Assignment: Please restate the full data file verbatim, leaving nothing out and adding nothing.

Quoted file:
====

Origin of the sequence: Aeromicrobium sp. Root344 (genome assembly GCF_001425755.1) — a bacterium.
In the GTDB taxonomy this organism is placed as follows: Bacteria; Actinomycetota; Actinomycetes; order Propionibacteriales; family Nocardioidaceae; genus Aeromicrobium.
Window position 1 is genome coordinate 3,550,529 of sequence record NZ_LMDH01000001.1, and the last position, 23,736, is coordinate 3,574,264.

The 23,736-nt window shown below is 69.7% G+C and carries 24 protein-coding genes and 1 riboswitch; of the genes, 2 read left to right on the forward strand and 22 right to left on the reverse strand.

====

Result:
Origin of the sequence: Aeromicrobium sp. Root344 (genome assembly GCF_001425755.1) — a bacterium.
In the GTDB taxonomy this organism is placed as follows: Bacteria; Actinomycetota; Actinomycetes; order Propionibacteriales; family Nocardioidaceae; genus Aeromicrobium.
Window position 1 is genome coordinate 3,550,529 of sequence record NZ_LMDH01000001.1, and the last position, 23,736, is coordinate 3,574,264.

The 23,736-nt window shown below is 69.7% G+C and carries 24 protein-coding genes and 1 riboswitch; of the genes, 2 read left to right on the forward strand and 22 right to left on the reverse strand.